Aliquots of the aerosol extracts were dried under vacuum and redissolved in deuterium oxide (D2O) for organic functional group characterization by proton-nuclear magnetic resonance (H-NMR) spectroscopy (hereinafter also referred to as NMR), as described in Decesari et al. (2000). The H-NMR spectra were acquired at 600 MHz in a 5 mm probe using a Varian Unity INOVA spectrometer, at the NMR facility of the Department of Industrial Chemistry (University of Bologna). Sodium 3-trimethylsilyl-(2,2,3,3-d4) propionate (TSP-d4) was used as an internal standard by adding 50 µL of a 0.05 % TSP-d4 (by weight) in D2O to the standard in the probe. To avoid the shifting of pH-sensitive signals, the extracts were buffered to pH ∼3 using a deuterated-formate/formic-acid (DCOO-= HCOOH) buffer prior to the analysis. The speciation of hydrogen atoms bound to carbon atoms can be provided by H-NMR spectroscopy in protic solvents. On the basis of the range of frequency shifts, the signals can be attributed to H–C containing specific functionalities (Decesari et al., 2000, 2007). The main functional groups identified include unfunctionalized alkyls (H–C), i.e., methyl (CH3), methylene (CH2), and methine (CH) groups of unsubstituted aliphatic chains (also later named “aliphatic chains”); aliphatic protons adjacent to unsaturated/substituted groups (benzyl and acyl groups: H–C–C =) and/or heteroatoms (amines, sulfonates: H–C–X, with X  O), like alkene (allylic protons), carbonyl, or imino groups (hetero-allylic protons) or aromatic rings (benzylic protons) (also later named “polysubstituted aliphatic chains”); aliphatic hydroxyl/alkoxy groups (H–C–O), typical of a variety of possible compounds, like aliphatic alcohols, polyols, saccharides, ethers, and esters (i.e., also abbreviated later as “Sug–Alc–Eth–Est”); anomeric and vinylic groups (O–CH–O), from incompletely oxidized isoprene and terpene derivatives, from products of aromatic-rings opening (e.g., maleic acid), or from sugar/anhydro-sugar derivatives (glucose, sucrose, levoglucosan, glucuronic acid, etc.); and, finally, aromatic functionalities (Ar–H, also abbreviated later as “Arom”). Organic hydrogen concentrations directly measured by H-NMR were converted to organic carbon. Stoichiometric H/C ratios were specifically assigned to functional groups using the same rationale described in previous works (Decesari et al., 2007; Tagliavini et al., 2006): briefly, the choice of specific H/C molar ratios is based on the expected stoichiometry and structural features of the molecules that every region of the H-NMR spectra can actually represent in atmospheric aerosol samples on average. The H/C ratios used in this study are showed in Table S4 in the Supplement. Although the sum of NMR functional group concentrations approached total WSOC in many samples, the uncharacterized fraction was significant (on average 30 %). Possible reasons for the “unresolved carbon” are (1) the presence of carbon atoms not attached to protons and, thus, not detectable by H-NMR, such as oxalates and compounds containing substituted quaternary carbon atoms or fully substituted aryls (Moretti et al., 2008); (2) the uncorrected estimations of stoichiometric H/C ratios used for the conversion of directly measured organic hydrogens into organic carbon; and (3) evaporative losses during the evaporation of the extract prior to the preparation of the NMR tube.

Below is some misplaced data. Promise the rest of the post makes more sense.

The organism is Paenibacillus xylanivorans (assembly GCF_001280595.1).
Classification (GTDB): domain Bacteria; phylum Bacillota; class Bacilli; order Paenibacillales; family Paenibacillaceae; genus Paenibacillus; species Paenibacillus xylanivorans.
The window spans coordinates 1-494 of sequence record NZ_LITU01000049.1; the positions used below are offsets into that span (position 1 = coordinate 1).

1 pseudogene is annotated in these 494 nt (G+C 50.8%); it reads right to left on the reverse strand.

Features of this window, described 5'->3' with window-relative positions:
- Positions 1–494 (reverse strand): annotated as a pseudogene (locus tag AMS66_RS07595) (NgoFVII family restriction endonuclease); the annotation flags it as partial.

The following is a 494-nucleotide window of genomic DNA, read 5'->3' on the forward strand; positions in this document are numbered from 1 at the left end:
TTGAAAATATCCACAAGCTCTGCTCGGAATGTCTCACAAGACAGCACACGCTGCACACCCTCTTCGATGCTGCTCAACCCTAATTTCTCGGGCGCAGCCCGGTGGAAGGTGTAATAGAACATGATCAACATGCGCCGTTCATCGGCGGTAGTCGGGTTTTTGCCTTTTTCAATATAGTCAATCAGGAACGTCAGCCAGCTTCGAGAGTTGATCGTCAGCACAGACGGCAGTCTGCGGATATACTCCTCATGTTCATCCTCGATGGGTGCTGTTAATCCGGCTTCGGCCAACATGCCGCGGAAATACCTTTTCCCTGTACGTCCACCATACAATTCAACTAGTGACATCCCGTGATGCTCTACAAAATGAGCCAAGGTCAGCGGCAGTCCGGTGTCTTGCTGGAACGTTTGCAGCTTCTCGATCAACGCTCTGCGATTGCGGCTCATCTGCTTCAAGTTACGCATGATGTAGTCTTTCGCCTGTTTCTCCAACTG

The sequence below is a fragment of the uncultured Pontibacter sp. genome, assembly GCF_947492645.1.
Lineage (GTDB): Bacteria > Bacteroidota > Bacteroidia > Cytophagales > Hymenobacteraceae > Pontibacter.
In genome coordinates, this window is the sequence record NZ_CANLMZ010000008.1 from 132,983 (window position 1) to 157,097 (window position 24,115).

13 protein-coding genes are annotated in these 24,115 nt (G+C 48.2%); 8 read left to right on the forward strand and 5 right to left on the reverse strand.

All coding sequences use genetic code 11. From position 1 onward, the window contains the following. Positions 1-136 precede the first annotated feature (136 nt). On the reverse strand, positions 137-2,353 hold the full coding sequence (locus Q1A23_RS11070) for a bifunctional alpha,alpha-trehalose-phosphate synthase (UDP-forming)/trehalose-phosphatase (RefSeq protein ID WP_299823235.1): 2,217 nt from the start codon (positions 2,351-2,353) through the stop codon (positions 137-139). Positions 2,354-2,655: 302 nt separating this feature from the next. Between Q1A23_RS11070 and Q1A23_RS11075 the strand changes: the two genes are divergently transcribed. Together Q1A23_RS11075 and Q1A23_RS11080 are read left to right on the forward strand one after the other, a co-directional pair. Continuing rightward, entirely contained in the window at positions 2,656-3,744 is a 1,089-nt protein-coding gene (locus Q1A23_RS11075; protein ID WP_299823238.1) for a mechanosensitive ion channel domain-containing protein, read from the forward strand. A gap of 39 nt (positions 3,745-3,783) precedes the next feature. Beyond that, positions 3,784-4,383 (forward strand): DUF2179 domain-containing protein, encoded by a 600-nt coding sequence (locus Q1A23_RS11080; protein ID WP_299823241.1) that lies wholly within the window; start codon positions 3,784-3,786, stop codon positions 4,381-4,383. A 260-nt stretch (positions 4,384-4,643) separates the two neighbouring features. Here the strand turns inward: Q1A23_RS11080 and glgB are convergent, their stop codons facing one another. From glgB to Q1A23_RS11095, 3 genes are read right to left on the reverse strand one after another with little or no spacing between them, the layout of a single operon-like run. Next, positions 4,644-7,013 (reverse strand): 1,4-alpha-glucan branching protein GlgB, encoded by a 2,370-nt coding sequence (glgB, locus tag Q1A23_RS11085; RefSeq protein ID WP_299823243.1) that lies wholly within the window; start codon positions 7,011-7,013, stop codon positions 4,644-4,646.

Organic tracers were identified in the H-NMR spectra on the basis of their characteristic patterns of resonance and chemical shifts: for this scope, we used libraries of reference spectra from the literature (of standard single compounds and/or mixtures from laboratory/chamber experiments and/or from ambient field studies at near-source stations). We also validated our interpretations using extensive libraries of biogenic compounds and theoretical simulations of H-NMR spectra of atmospherically relevant molecules offered by specific elaboration tools/software such as Chenomx NMR Suite (Chenomx inc., evaluation version 9.0) and ACD/Labs (Advanced Chemistry Developments inc., version 12.01), some examples of which are reported in the Supplement (Figs. S2, S3).